Meet Guy Griffiths, vice president of media and entertainment at Arcitecta


At this exciting point in the evolution of incredible films, Guy is using Mediaflux to make the first commercial asset management system for Computer Graphics. The goal is to create new technological advancements to use data to tell more appealing stories.

Having spent 25 years of working in Visual Effects (VFX) and Animation for the film industry, Guy has been working on iconic films such as The Matrix, Happy Feet, The Lego Movie, Peter Rabbit and many more. Guy shares what inspired him to join the Arcitecta team, how Mediaflux will open new pathways to manage the petabytes of film data, and the huge opportunities that can be unlocked at the intersection of commerce and art.


Guy: Hi, I'm Guy Griffiths, Senior Vice President of Media and Entertainment at Arcitecta.

When I had the opportunity to reconnect with Jason and the team last year, I was fascinated to find out what they'd been up to, what the product does and the type of customers they've got, and the problems they're solving.

Arcitecta: How would you describe your background?

Guy: Before joining Arcitecta, I worked in the media and entertainment business for about 25 years, predominately in animation and visual effects. I worked on iconic films such as The Matrix, Happy Feet, Moulin Rouge, the Lego films, and Peter Rabbit. What's most interesting about that was the opportunity to work with some really creative people building technology to support them and to build the infrastructure and pipeline that helped a whole bunch of artists collaborate to bring us great films to the screen.

Arcitecta: What goes into the making of an animated feature film?

Guy: Most people don't really have any insight into what it takes to build a modern feature animation. Generally, you've got about 300 people working to 2 1/2 to 3 years, maybe longer. Out of that group, you've got different craft groups – modelers, animators, lighters – and the creative process is basically making variations of those models passing them from one artist to the next and the next day doing it over again. In the process of doing that, you generate thousands of components, millions of files. In some cases, I think 430 million files were created for a single project, which is maybe five petabytes of data. So creating an animated feature film involves lots of data moving around, and you have to build a toolset to do that because those tools are not available commercially.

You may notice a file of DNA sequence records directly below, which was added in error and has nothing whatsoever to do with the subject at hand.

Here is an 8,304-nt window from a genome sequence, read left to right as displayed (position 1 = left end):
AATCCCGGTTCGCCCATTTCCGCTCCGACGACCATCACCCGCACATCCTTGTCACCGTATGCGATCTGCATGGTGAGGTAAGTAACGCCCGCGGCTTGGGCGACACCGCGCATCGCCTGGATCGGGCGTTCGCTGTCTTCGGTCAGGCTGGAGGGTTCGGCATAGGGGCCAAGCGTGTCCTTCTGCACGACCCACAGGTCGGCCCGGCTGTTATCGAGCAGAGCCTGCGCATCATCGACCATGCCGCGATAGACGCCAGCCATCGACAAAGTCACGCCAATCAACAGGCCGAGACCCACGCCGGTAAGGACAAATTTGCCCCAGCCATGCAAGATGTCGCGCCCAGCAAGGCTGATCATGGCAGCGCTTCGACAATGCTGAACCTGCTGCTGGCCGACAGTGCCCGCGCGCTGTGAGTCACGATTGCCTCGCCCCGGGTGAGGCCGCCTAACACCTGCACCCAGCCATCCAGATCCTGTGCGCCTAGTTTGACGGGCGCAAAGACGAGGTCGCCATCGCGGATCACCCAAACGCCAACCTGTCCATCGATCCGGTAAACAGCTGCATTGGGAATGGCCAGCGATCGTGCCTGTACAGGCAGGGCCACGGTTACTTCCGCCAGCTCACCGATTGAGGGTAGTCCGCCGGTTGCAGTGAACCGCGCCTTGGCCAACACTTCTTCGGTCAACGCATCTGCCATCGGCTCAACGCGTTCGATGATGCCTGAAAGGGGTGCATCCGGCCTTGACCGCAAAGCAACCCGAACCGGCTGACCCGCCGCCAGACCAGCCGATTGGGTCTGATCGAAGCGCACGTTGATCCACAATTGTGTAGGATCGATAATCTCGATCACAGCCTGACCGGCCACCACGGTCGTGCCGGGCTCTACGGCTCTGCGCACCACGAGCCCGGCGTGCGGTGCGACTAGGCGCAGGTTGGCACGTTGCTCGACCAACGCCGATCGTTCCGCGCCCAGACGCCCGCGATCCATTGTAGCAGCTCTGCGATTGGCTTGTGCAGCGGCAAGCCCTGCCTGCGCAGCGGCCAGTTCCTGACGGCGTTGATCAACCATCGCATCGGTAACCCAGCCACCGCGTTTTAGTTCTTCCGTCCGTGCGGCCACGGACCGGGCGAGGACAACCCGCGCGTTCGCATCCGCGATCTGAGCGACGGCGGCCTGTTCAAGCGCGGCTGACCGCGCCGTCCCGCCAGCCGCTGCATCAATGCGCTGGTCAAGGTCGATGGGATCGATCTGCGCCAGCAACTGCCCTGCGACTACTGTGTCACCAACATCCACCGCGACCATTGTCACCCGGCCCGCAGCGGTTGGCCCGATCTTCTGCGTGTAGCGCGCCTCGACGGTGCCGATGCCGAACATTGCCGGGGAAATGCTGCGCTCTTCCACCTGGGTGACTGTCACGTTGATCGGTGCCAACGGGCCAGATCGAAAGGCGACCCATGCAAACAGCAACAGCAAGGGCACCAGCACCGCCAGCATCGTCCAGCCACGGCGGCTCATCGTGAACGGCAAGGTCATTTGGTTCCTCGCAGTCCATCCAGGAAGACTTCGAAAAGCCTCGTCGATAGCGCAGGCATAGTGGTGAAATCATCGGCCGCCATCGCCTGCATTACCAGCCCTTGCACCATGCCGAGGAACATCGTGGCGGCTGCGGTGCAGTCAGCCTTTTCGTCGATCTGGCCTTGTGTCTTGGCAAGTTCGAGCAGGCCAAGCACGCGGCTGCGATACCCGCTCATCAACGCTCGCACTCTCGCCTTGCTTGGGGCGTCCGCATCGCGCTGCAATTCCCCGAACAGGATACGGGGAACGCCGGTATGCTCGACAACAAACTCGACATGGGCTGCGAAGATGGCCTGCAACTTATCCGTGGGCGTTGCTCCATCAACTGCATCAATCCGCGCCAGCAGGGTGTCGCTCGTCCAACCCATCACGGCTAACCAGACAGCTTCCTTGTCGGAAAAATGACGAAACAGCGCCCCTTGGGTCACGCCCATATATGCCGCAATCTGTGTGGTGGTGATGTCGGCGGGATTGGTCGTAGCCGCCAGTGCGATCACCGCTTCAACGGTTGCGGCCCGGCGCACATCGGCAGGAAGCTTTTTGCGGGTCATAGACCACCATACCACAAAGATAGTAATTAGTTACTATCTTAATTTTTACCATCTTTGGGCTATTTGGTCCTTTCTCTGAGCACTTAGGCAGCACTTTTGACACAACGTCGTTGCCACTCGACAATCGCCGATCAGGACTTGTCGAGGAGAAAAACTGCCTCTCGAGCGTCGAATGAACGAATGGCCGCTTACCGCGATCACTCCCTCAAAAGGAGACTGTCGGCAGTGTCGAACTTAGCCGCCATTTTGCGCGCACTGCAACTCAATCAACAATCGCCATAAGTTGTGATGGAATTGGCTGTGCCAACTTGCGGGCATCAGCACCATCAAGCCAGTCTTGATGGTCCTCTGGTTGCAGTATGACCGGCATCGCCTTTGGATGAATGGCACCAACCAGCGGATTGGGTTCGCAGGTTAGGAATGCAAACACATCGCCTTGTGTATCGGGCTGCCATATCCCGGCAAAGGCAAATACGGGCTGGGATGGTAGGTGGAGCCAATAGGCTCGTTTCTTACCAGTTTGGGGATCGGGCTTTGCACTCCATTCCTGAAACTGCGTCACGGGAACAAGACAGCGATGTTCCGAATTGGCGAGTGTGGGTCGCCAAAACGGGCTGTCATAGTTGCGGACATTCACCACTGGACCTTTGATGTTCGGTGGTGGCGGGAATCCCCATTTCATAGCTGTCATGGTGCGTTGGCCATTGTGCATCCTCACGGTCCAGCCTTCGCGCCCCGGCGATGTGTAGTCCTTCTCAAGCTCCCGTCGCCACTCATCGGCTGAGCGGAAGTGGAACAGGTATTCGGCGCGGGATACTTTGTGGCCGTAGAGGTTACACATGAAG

One of the interesting things about what Arcitecta is doing is their solving problems similar to that scale and that's what fascinated me about it, this opportunity to take Arcitecta's Mediaflux platform to build the first commercial asset management system for these large scale pipelines, as well as smaller companies who were looking to ratchet up the creative capability to take on bigger projects. This is what I find extraordinarily exciting about Arcitecta.

Arcitecta: Can you tell us more about what excites you about Mediaflux?

Guy: Mediaflux has quite unique capabilities that I've not seen before in any commercial software. In fact, it's actually quite daunting to take those on as a task when you think about this way it handles file serving. The way Mediaflux manages files enables us to easily slot Mediaflux into existing pipelines and then from there build up with more sophisticated processes. Hopefully, in the future, this will give us the ability to do things that we could never do in feature animation previously with existing technology. For instance, when people save a file, we can fire off events directly from the filesystem and orchestrate other data movement offsite and onsite between studios. So there's a lot of untapped potential in what Mediaflux has already got the capability to do, and I'm pretty keen to get that into studios and really show them what we can do and how we can really support the creative process and produce some even better-looking films.

One of the other things that really interested me about Arcitecta and Jason's philosophies is the maker attitude, which is really interesting because what it means is that pretty much all the code that we have in Mediaflux has been written by the Arcitecta team. This means that when we come across a new class of problems, whether its performance or scalability or feature set then we know exactly what we need to modify to get there; and it's a quite a good ensemble of modules that are all built to work together in a performant way. As opposed to a traditional system where you might have a database server in one place, an application server in another and an event bus server elsewhere, which all need to move – Mediaflux is actually designed together. It's a very rich platform, I am staggered by the number of features in it and I am constantly learning new things and multiple ways of solving similar problems depending on the environment you're dropping it into.